So every few weeks I had to go buy expensive food for Cocoa, the family member you dumped at the pound. The dog that you abandoned. And every few weeks I would buy her âold lady pee pills.â I found that XL toddler pull-ups worked the best, once I cut a hole in the back for her tail.
And we waited.
In the meantime, Cocoa went to the mountains. She fell over the side of a small mountain, she saw deer. She had so much fun. She would get frisky and try to play with my other dogs right after they ate. It happened every night. She was so cute. My boys loved her and accepted her, like they accept every sad story that comes home with me. They would even let her have the hammock bed every night if she wanted it.
On Sunday mornings I would sometimes let all the dogs come climb into bed with me for a while. Cocoa really liked those mornings, Jean. She liked to be included. Sometimes Iâd have all three dogs and two cats up there. She loved it.
But all the while, those tumors were still there. And surgery wasnât an option.
This week Cocoaâs belly started swelling. I kept waiting for it to subside but it didnât, Jean.
Yesterday we went in for x-rays and found that the masses were too big, her belly too full of fluid to even see her organs. We could try diuretics to remove the fluid, but that was just a Bandaid. This wasnât going away. And I didnât want Cocoaâs last days to be filled with consternation over having accidents in the house again. You see, thatâs the difference between us, Jean. I worried about how Cocoa felt. I could look in her eyes and see the stress when she had accidents.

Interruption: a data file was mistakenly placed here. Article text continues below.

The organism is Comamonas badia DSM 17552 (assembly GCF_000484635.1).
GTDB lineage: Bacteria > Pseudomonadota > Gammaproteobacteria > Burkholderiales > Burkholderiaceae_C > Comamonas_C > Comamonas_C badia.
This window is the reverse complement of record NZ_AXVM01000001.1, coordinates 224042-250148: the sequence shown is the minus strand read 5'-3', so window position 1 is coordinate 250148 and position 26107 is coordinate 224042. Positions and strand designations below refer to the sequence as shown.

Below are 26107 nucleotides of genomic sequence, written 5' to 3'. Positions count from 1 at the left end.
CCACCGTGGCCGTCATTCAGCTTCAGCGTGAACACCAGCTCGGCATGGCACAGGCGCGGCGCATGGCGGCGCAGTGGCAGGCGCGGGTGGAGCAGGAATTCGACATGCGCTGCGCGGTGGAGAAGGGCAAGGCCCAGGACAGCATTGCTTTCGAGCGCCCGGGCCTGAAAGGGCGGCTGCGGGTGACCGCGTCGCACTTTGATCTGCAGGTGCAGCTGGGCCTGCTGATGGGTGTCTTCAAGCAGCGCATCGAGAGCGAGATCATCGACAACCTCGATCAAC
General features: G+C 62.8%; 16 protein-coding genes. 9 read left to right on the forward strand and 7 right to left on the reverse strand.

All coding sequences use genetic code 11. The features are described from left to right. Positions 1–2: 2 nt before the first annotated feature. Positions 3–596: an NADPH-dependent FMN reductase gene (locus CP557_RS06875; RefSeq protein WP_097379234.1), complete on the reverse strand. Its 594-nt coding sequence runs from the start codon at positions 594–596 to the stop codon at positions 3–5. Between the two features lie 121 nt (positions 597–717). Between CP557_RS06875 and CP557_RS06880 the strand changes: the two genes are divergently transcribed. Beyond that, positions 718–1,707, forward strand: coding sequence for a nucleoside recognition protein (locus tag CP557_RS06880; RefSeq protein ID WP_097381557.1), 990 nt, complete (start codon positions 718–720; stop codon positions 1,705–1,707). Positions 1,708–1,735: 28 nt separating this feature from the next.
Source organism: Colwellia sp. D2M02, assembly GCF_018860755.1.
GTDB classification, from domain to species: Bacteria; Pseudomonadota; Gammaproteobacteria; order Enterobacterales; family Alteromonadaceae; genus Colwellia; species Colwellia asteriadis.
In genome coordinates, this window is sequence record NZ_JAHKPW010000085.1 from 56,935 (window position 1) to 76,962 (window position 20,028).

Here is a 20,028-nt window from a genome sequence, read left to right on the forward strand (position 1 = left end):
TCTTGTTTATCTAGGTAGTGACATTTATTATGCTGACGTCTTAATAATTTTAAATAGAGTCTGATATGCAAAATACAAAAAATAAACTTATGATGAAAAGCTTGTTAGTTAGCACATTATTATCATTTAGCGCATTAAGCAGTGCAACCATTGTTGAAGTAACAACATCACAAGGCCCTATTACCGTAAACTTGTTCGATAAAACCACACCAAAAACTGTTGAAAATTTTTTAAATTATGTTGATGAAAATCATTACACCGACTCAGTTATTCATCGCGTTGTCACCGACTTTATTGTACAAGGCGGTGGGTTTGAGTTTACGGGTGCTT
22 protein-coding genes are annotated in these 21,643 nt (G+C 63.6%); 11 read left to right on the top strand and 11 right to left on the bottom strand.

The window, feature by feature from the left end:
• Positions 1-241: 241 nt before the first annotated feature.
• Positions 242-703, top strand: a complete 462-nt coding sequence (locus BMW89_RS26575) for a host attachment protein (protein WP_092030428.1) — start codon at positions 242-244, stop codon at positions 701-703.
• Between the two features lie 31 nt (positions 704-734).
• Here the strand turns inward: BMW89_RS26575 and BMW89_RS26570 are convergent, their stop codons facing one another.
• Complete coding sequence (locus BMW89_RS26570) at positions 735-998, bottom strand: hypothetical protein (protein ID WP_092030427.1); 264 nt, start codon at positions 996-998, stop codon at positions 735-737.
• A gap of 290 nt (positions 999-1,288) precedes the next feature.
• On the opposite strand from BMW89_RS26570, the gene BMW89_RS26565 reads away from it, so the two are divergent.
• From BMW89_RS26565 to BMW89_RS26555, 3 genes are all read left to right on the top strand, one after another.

So we didnât do the meds. I brought her home and figured Iâd give her a few last good weeks. I would spoil her and make her feel like the Grand Dame she was.
But it didnât turn out that way, Jean. Turns out today was Cocoaâs last day.
Hereâs the thing, though. Instead of dying on a cold floor in a cold building with people who may or may not give a damn how her end happened, she died in my arms. I held your dogâs head in my arms and I whispered in her ear while she slipped away. I told her what a pretty girl she was. I told her how much I loved her as I stroked that spot just above her eye.
I made sure she knew she was loved. I made sure that my face was the last face she saw, that my voice was the last voice she heard.
You might wonder why Iâm telling you all this, Jean. You might wonder if I just wanted you to know that Cocoa was ok.
Iâd like to disabuse you of that notion. Iâm writing this letter to let you know just what a piece of s*** I think you are. If you ever do read this letter, know that I, along with my many animal-loving friends all over this world, think you are the lowest of the low. You donât take a 12-year-old dog, a âsweet old girl- a wonderful companionâ, and dump her at a high-kill shelter. You didnât even give her a good chance.
She got lucky the day that I saw her picture because let me tell you, Jean, my animals want for nothing.
And to all the people reading this who âknewâ Cocoa Loco, all of her friends around the world, hereâs where the story ends.
This cruelty towards a companion of 12 years, a dear friend and family member, sickens us. Please hit SHARE below to make sure Jean sees this post.
Read more: http://viralnova.com/abandoned-dog-letter/